Tag Archive for 'architecture'

Saving Buffalo’s Untold Beauty

Downtown Buffalo

Photo Credit: Tony Cenicola/The New York TimesA photo of downtown Buffalo.

The Times had a great piece yes­ter­day on Buffalo’s archi­tec­tur­al lega­cy, and recent attempts to save his­toric build­ings:

Buf­fa­lo is home to some of the great­est Amer­i­can archi­tec­ture of the late 19th and ear­ly 20th cen­turies, with major archi­tects like Hen­ry Hob­son Richard­son, Fred­er­ick Law Olm­st­ed, Louis Sul­li­van and Frank Lloyd Wright build­ing mar­vels here. Togeth­er they shaped one of the grand­est ear­ly visions of the demo­c­ra­t­ic Amer­i­can city.

Yet Buf­fa­lo is more com­mon­ly iden­ti­fied with the crum­bling infra­struc­ture, aban­doned homes and dwin­dling jobs that have defined the Rust Belt for the past 50 years. And for decades its archi­tec­ture has seemed strange­ly frozen in time.

There is also an accom­pa­ny­ing slide show, from which the pho­to above was tak­en.

Full dis­clo­sure: I’m orig­i­nal­ly from Buf­fa­lo.

ICA Boston

IMG_2306

Photo, originally uploaded by droush16.

It looks like the new ICA on the South Boston water­front has to delay it’s Sep­tem­ber open­ing:

In inter­views yes­ter­day, ICA offi­cials, archi­tect Ricar­do Scofidio, and con­struc­tion com­pa­ny man­ag­er John Macomber said that the remain­ing work was not major. Among the pend­ing tasks—termed “minu­ti­ae” by one ICA trustee—was the need to test the building’s tick­et counter and cli­mate con­trol sys­tem.

[via]

Back-Bay Apple Store, Part II

Boston Apple Store DesignSome details are final­ly start­ing to emerge sur­round­ing Apple’s plans for the con­struc­tion of a sig­na­ture Flag­ship retail store in the Back Bay, Boston. IfoAp­ple­Store reports that ren­der­ings of the pro­posed design have leaked (see left), and that the back­ward-look­ing Back Bay Archi­tec­tur­al Com­mis­sion has seri­ous mis­giv­ings about the 3-sto­ry mod­ern glass struc­ture.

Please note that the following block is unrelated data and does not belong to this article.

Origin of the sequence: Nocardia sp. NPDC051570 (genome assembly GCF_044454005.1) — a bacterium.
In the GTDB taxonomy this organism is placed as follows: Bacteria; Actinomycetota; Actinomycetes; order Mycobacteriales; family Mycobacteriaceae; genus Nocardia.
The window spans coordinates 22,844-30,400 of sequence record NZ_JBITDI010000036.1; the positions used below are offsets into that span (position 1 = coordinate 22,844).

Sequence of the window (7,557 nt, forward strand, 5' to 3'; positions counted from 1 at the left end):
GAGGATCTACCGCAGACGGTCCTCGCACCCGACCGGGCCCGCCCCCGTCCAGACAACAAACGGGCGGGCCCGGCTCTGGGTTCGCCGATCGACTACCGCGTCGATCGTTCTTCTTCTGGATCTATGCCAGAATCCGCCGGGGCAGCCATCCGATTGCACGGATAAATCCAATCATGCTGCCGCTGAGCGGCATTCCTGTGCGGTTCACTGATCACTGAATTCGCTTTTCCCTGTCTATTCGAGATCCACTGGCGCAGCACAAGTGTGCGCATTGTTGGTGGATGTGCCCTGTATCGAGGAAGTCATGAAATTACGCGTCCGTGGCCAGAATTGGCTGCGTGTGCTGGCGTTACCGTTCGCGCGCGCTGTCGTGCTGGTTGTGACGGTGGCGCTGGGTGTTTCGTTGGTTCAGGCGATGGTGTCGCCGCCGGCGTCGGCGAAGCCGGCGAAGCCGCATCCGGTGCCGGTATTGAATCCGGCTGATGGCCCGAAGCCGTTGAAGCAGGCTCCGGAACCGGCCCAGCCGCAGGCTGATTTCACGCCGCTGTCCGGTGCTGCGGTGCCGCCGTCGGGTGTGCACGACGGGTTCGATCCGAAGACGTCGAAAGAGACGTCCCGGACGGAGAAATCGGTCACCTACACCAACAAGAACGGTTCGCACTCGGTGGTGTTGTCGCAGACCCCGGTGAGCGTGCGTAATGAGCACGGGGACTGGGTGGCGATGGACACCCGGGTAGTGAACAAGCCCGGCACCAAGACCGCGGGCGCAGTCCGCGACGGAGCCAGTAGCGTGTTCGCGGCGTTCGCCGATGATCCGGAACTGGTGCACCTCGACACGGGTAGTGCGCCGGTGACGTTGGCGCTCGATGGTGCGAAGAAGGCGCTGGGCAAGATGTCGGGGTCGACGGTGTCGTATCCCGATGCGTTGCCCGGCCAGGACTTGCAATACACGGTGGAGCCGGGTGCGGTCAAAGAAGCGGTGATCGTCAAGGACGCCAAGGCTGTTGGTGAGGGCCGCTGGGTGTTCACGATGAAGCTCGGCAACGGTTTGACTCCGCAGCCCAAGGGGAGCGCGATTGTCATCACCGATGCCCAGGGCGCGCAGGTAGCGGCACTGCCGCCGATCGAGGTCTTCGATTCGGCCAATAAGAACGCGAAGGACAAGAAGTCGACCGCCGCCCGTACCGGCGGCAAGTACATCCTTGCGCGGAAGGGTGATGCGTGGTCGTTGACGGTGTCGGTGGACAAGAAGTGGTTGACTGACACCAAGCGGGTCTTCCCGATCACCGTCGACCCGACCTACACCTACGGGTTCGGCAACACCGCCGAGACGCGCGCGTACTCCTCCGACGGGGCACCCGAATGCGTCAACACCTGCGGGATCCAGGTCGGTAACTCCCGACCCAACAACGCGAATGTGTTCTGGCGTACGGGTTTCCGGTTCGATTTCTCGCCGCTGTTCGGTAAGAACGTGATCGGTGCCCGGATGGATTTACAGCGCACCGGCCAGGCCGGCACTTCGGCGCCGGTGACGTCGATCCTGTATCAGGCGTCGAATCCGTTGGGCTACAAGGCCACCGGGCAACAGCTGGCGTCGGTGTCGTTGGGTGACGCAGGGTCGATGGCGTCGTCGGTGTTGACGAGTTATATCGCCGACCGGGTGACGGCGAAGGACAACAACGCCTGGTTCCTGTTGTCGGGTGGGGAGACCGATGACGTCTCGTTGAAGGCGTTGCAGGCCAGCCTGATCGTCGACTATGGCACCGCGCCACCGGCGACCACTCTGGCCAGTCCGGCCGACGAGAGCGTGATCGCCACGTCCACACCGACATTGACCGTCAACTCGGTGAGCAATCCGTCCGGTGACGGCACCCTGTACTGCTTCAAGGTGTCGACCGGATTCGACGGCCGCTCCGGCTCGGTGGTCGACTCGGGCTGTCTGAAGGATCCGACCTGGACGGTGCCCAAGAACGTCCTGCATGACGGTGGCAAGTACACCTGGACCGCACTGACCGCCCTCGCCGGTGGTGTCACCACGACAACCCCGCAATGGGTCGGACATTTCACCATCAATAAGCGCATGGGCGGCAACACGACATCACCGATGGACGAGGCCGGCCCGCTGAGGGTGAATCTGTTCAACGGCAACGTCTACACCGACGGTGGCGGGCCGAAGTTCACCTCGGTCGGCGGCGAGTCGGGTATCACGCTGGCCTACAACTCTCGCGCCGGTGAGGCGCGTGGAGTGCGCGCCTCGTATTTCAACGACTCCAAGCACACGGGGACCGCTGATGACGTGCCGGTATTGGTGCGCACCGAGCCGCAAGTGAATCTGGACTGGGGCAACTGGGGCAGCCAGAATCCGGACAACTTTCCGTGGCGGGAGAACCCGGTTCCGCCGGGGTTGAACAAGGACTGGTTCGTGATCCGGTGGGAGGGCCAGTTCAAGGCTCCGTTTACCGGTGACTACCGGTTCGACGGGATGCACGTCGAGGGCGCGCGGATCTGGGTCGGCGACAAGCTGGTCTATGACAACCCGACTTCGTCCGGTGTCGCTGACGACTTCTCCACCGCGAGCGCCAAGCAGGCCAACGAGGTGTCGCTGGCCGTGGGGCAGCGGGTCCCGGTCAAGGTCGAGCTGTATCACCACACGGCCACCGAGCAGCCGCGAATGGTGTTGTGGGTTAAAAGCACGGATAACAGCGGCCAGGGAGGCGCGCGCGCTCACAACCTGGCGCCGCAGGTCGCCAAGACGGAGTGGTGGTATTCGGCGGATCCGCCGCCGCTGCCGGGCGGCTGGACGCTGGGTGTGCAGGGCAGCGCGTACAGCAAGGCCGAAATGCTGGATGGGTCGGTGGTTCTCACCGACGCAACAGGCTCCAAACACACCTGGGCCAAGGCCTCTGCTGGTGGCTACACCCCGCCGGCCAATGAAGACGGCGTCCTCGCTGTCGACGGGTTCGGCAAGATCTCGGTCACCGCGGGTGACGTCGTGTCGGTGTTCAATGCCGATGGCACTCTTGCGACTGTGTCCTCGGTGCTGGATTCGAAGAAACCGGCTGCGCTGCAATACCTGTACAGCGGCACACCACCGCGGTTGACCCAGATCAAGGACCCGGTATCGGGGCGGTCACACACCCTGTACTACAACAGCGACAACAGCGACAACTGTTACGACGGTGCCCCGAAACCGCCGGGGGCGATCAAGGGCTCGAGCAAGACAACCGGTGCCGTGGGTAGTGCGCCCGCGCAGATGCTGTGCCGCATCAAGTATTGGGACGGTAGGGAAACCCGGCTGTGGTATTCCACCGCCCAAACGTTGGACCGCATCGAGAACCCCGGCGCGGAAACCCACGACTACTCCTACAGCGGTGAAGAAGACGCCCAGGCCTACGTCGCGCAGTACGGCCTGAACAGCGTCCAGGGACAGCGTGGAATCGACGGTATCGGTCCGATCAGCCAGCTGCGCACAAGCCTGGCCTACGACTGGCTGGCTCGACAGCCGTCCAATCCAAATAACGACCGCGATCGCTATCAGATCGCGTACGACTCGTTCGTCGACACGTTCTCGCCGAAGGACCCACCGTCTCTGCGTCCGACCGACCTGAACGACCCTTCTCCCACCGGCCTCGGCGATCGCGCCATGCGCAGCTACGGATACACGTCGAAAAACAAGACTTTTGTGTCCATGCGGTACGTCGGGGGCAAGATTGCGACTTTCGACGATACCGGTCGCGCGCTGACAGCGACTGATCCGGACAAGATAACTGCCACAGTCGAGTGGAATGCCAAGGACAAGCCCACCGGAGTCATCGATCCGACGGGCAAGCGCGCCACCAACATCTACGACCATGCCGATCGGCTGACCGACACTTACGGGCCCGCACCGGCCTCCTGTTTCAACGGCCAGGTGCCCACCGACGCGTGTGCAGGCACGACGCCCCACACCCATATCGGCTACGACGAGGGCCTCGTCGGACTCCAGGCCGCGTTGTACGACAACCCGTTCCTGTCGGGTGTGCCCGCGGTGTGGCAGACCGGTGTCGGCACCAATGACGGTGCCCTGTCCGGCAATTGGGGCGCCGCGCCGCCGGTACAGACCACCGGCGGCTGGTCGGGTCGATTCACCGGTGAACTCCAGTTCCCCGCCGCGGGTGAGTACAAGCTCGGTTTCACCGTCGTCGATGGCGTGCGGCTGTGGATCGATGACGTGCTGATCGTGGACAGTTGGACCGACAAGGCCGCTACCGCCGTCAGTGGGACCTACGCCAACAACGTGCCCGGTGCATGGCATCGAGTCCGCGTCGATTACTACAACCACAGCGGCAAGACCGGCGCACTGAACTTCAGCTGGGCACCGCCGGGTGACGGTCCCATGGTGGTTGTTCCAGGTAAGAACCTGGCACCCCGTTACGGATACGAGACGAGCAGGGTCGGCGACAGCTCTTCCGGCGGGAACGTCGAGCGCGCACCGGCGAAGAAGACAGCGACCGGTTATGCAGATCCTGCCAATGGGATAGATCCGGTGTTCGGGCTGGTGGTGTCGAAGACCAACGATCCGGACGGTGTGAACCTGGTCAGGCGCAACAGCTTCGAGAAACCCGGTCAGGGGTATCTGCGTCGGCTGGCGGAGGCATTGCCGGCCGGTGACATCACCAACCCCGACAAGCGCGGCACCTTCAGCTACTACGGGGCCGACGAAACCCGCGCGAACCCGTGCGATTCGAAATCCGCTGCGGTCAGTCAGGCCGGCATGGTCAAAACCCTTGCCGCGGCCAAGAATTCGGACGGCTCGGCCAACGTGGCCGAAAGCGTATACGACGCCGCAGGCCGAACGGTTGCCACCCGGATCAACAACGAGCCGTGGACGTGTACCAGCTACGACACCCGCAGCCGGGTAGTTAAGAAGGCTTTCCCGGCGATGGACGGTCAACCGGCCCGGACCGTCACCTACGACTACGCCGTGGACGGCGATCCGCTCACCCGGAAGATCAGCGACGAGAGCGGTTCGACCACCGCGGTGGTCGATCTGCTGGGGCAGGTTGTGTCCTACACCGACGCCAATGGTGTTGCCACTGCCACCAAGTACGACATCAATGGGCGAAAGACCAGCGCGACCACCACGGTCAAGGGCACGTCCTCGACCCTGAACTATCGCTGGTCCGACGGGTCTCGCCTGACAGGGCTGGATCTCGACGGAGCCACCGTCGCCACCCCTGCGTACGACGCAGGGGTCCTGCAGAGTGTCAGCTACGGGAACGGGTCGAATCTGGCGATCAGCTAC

This is a shame… our won­der­ful­ly acer­bic alter­na­tive news­pa­per, The Week­ly Dig, said it bet­ter than I can:

Putting aside the men­tal gym­nas­tics it takes to believe that one glass build­ing would destroy the neigh­bor­hoody feel­ing of a three-lane boule­vard that hosts a mall, a con­ven­tion cen­ter and the city’s sec­ond-tallest tow­er, Apple’s run-in with the BBAC rais­es a more imme­di­ate ques­tion: Is a cabal of frigid elit­ists sti­fling Boston’s growth while they defend some bull­shit Brah­min con­cep­tion of what an ex-land­fill should look like?

I sym­pa­thize with those urban plan­ners and crit­ics who reject the strip-mal­l/­park­ing-lot 20th-cen­tu­ry method of devel­op­ment — God knows, Boston is as pedes­tri­an-friend­ly as any city in North Amer­i­ca, and we’re bet­ter for it. But, there are many exam­ples of new projects designed to mim­ic the look of 19th-cen­tu­ry Boston, with­out suc­ceed­ing in pre­serv­ing any sense of neigh­bor­hood cohe­sion. One glar­ing exam­ple of this is the mam­moth Hotel Com­mon­wealth, in Ken­more Square, which I’ve com­ment­ed on in the past. That build­ing has as much “old-world charm”, as a 1970s-era French Tudor style sub­ur­ban tract home.

Mandarin Oriental BostonWhat I find strangest of all, is that this is a rel­a­tive­ly small par­cel of land we’re talk­ing about. Con­sid­er that on the very same block, across the street, Man­darin Ori­en­tal is build­ing a huge hotel, in front of the Pru­den­tial Tower/Mall, at street-lev­el.

If one of these devel­op­ments is going to change the char­ac­ter of the neigh­bor­hood, I’d wor­ry more about that project.